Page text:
Nursing organisations have urged the government not to forget about key health and care services, such as health visiting and sexual health, that will not benefit from the recent announcement of a funding boost for the NHS.
While extra funding for the health service has been welcomed, organisations like the Institute of Health Visiting (IHV) said it was “totally illogical” not to also invest in services that can prevent ill health in the first place.
“It’s totally illogical not to invest more into prevention”
IHV executive director Cheryll Adams said: “All the evidence suggests that the government needs to invest in the whole patient pathway to drive real efficiencies in healthcare.
“This includes investment in upfront prevention, especially in the very early years,” she told Nursing Times.
Health visiting, schools nursing and other public health services, now commissioned by local authorities, have been subject to swingeing cuts as the result of reductions in public health allocations to councils.
Ms Adams said health visitors had been forced to move away from helping all children to supporting those in most need.
“Recent disinvestment in health visiting in many areas of the country means that health visitors are being driven from their traditional preventive role to a safeguarding one,” she said.
“They may catch children before they fall ‘over the cliff edge’, but they won’t be able to stop them from needing to be rescued by the NHS or social care with all the attendant costs. It’s totally illogical not to invest more into prevention,” she warned.
“This lack of vision is nonsensical, conflicting and very poorly thought out policy”
Sharon White, chief executive of the School and Public Health Nurses Association (SAPHNA), said there was clear evidence that money spent on public health paid dividends. One recent research review suggested that every £1 spent on public health in the UK could save an average of £14.
“SAPHNA welcome the recently announced investment into NHS services. However, we are concerned that this will not apply to many health visiting, school nursing and other public and community health services, now outside the NHS,” said Ms White.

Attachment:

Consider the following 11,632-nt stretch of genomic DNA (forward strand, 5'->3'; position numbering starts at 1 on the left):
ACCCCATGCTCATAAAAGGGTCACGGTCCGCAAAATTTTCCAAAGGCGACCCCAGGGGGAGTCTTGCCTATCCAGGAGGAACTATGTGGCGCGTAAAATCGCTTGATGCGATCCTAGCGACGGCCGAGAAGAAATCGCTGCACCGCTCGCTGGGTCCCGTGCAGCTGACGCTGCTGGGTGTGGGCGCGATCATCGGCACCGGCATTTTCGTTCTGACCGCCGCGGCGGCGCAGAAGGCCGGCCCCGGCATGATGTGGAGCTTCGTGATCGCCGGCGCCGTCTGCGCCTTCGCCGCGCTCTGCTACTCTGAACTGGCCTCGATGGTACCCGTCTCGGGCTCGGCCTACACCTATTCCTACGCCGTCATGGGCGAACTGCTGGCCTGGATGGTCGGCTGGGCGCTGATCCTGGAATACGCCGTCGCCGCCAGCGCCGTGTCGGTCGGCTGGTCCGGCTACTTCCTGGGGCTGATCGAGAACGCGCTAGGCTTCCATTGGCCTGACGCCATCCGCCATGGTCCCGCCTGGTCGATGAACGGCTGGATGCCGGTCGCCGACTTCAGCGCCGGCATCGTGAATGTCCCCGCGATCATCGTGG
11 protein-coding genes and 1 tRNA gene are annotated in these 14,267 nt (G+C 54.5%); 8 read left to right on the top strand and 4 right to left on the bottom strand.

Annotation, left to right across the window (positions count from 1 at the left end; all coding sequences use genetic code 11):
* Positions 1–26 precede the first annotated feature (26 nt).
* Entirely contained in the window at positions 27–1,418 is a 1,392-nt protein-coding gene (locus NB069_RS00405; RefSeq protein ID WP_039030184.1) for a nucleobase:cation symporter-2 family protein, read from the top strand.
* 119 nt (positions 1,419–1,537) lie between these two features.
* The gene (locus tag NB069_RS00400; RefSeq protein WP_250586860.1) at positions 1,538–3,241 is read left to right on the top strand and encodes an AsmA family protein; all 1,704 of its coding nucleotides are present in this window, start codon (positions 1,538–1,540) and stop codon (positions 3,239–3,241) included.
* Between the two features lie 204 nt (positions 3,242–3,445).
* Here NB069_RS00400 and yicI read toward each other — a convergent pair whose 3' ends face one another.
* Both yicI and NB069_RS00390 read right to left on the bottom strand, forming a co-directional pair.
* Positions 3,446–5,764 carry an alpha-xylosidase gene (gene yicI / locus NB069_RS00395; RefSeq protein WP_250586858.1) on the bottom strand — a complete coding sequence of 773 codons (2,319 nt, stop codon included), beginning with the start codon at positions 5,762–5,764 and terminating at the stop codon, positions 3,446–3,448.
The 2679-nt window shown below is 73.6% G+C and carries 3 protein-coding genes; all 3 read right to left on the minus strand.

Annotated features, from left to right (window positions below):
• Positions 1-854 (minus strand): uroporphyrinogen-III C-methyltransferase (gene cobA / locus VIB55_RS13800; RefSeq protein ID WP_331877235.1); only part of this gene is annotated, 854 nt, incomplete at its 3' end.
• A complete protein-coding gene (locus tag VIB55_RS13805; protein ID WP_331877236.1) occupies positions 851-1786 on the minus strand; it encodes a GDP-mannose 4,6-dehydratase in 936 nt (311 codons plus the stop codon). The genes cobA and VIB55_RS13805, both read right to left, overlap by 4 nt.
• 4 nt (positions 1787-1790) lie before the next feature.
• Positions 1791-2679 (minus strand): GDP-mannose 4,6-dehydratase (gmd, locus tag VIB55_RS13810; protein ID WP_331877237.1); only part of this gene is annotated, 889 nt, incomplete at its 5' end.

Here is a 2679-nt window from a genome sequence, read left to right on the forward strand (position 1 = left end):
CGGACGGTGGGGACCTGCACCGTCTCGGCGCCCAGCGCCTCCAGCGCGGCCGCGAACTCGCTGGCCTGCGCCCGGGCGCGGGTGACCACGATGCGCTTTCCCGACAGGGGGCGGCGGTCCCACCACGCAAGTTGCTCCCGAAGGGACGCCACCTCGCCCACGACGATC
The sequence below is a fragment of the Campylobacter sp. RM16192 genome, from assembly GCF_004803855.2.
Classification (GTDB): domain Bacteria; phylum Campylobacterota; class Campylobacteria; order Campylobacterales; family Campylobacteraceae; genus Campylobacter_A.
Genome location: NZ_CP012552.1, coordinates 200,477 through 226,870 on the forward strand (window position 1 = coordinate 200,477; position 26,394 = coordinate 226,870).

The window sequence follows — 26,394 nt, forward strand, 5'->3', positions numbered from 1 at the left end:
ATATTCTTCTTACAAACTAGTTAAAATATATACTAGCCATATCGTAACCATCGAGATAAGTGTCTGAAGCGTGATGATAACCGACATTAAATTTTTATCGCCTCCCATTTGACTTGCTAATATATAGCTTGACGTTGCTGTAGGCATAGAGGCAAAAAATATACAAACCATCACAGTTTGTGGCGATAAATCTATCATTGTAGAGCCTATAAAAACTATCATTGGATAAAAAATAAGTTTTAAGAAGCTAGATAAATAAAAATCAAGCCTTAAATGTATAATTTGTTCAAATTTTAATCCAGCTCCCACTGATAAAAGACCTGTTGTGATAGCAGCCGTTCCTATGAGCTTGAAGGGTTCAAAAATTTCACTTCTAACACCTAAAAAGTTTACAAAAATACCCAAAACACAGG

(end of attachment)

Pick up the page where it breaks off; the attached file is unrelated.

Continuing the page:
“This lack of vision is nonsensical, conflicting and very poorly thought out policy which, once again, ignores opportunities to reduce the demand on NHS services through early help and intervention,” she said.
Concern over the balance of funding comes as the influential think-tank the King’s Fund has published a report showing NHS finance chiefs want to see new money going to services outside hospitals, including social care and community health.
Dr Crystal Oldman, chief executive of the Queen’s Nursing Institute, said it was important to realise that lack of funding in areas like public health services had a knock-on effect on the NHS.
“It is important to recognise that health and social care work together as an ‘ecosystem’”
There were were already concerns that recently announced NHS pay rises would hit nursing services that no longer fell under the health service umbrella, she noted.
“Nurses working in services that are outside of commissioned NHS services, such as general practice nursing, health visiting, school nursing, and in care home nursing are concerned that the rise in NHS salaries over the next three years will deplete workforce numbers even further in these nurse-led community service areas,” she said.
“It is important to recognise that health and social care work together as an ‘ecosystem’ and a lack of funding in one area will have an impact on services in another,” said Dr Oldman. “Nurses and other professionals need to feel equally valued, regardless of the way their service is commissioned.”
Capital funding and workforce training also fall outside the NHS funding announcement outlined in a flagship speech by Theresa May last Monday.
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As part of the speech, she said more detail on social care and public health spending would be included in the next government spending review.
“We also know we need to improve social care and continue to support prevention and public health, both for the benefits they bring in themselves and to relieve pressure on NHS care,” Ms May said.
“So we will come forward with proposals to put social care on a more sustainable footing. And we will set out budgets for both social care and public health as part of the forthcoming spending review,” she said.